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Sunday, January 29, 2006

Comey and the Rule of Law Versus the Cult of Cheney

For anyone who has doubted that there is, indeed, still some integrity left in the world, look no further. Newsweek has a story out today on James Comey and a band of conservative appointees in the DoJ and elsewhere throughout the intelligence legal community in the Bush Administration who stood up to what I'm going to call the "Cult of Cheney" -- the VP, David Addington, John Yoo and others, who continuously pushed the envelope and the rule of law to get what they wanted in terms of overreach of Presidential power.

Comey is a boyscout, in the best of ways: straight shooter, dedicated to justice and truth, pal of Fitz, the whole package. And he respects the rule of law. Jane talked about Comey's mindset in taking a job with lousy hours and lousy pay at the DoJ, compared to what his peers were making in their cushy big firm corner offices -- and that Comey stayed on at the DoJ as long as he could to fight the good fight.
When Comey took the job of number two at the Justice Department, he no doubt thought he was opting for a life where he would have a great deal of discretion in choosing to pursue cases he felt passionately about, and was willing to make the financial sacrifice on behalf of himself and his family to do so. That most certainly did not happen as part of the Bush Junta and it is to his credit that he stuck around and fought them as agressively as he did.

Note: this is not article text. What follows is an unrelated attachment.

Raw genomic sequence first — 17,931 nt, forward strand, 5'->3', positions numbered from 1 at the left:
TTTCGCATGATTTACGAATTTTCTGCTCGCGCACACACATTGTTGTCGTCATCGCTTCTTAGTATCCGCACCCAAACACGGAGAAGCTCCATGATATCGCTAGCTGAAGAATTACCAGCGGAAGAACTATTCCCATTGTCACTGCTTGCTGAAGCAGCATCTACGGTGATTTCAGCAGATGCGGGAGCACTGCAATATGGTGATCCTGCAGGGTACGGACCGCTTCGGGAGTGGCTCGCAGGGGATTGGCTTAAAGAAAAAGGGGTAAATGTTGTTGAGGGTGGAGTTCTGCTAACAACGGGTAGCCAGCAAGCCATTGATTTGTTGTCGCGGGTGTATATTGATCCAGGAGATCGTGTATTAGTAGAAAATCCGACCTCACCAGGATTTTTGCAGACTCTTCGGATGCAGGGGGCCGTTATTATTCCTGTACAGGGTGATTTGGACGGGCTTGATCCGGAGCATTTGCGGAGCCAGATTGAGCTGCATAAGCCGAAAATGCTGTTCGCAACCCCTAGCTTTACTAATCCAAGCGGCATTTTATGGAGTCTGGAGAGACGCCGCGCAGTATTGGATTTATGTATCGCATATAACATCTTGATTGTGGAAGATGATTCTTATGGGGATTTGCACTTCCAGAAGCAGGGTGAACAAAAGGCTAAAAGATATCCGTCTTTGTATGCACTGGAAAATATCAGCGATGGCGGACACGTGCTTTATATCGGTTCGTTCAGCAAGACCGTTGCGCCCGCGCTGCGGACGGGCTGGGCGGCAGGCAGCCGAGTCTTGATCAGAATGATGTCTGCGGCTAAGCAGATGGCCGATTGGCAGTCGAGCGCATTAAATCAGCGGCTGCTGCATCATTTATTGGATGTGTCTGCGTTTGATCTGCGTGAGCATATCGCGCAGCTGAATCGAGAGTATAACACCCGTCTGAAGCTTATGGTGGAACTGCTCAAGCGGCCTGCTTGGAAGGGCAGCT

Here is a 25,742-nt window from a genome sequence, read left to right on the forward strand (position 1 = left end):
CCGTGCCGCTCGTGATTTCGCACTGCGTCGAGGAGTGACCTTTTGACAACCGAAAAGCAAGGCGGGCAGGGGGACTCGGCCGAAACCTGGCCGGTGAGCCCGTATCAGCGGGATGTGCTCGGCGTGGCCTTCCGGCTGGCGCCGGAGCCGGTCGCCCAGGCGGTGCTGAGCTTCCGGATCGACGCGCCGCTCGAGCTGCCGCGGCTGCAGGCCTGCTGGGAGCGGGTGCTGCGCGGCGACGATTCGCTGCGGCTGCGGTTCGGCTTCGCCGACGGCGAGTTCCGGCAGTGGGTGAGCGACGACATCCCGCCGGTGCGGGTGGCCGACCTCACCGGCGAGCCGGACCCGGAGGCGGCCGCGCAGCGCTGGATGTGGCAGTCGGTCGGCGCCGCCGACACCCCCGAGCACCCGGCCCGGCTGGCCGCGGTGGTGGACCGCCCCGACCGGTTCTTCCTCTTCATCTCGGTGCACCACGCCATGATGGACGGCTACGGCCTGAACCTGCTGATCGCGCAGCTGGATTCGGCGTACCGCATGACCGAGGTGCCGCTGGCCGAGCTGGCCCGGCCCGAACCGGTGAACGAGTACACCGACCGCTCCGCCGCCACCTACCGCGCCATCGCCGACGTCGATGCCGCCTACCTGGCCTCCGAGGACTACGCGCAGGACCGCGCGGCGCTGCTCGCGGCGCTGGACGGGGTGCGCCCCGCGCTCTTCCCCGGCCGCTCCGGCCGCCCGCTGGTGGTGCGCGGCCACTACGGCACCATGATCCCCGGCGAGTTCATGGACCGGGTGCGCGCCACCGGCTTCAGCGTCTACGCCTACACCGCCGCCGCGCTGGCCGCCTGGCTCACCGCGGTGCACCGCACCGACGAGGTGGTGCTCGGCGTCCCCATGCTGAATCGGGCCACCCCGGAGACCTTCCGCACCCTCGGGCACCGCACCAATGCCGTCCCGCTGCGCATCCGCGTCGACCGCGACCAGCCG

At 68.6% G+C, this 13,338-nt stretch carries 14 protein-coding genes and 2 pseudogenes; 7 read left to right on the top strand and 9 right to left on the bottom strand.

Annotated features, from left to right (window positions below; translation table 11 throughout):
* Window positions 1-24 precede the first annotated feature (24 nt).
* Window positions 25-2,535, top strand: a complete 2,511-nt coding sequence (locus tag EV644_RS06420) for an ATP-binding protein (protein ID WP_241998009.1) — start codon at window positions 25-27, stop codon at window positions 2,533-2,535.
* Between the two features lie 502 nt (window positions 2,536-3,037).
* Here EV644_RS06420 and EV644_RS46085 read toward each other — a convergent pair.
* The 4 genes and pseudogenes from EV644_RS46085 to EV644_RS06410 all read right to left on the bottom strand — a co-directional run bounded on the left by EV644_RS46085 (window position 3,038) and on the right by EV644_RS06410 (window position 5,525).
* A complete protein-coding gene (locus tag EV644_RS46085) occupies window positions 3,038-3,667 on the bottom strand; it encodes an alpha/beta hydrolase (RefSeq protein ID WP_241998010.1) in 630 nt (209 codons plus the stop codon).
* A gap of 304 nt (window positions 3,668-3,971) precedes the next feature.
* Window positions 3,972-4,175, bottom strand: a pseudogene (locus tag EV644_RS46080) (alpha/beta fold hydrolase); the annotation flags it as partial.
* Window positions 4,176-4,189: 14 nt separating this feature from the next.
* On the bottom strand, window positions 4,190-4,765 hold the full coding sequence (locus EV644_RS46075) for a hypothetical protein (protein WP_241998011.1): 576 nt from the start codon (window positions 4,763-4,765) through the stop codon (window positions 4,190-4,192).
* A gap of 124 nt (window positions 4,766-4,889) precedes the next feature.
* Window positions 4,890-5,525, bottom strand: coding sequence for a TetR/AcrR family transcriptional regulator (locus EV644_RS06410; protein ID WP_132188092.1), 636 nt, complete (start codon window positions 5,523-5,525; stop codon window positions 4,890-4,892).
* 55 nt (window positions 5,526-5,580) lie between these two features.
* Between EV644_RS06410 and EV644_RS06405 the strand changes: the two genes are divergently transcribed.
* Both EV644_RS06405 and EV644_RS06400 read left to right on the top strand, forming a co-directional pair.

This Cult of Cheney believed in one main thing -- presidential power was the guiding force, and the Nixon Administration's level of power and secrecy was their polestar.

What stood in their way? A group of folks at all levels of government who took their oath to serve the Constitution more seriously than their need to kiss Cheney's butt to climb the political power ladder.

If the Senate Judiciary Committee wants an all-star witness list of patriots who were there at the time that all of these end-run around the Constitution and the law decisions were being made at the DoJ, at the White House and in the VP's offices, look no further than James Comey. And add to that list Jack Goldsmith, now a professor at Harvard Law, but former head of the OLC. And apparently a long list of Republican appointees who were willing to risk the wrath of Cheney to defend the Constitution -- the majority of whom have been cashiered out of the Administration. (Big freaking surprise, eh? Heaven forbid criticism be allowed in the hallowed halls of Bushworld.)

If Democrats are smart, they'll be adding all these folks to the witness list for the Committee. In triplicate. And the Pool Boy and his pals in the steno pool can take their "this criticism is a political ploy" schtick and shove it. Here's a clue: Republicans who respect the rule of law aren't happy either. A lot of them. Just ask Bruce Fein. Or James Comey. Or any true conservatives whose lips aren't glued to Karl Rove's pasty ass.

The Newsweek story begins by highlighting the words in Comey's exit speech from his Number 2 position at the DoJ.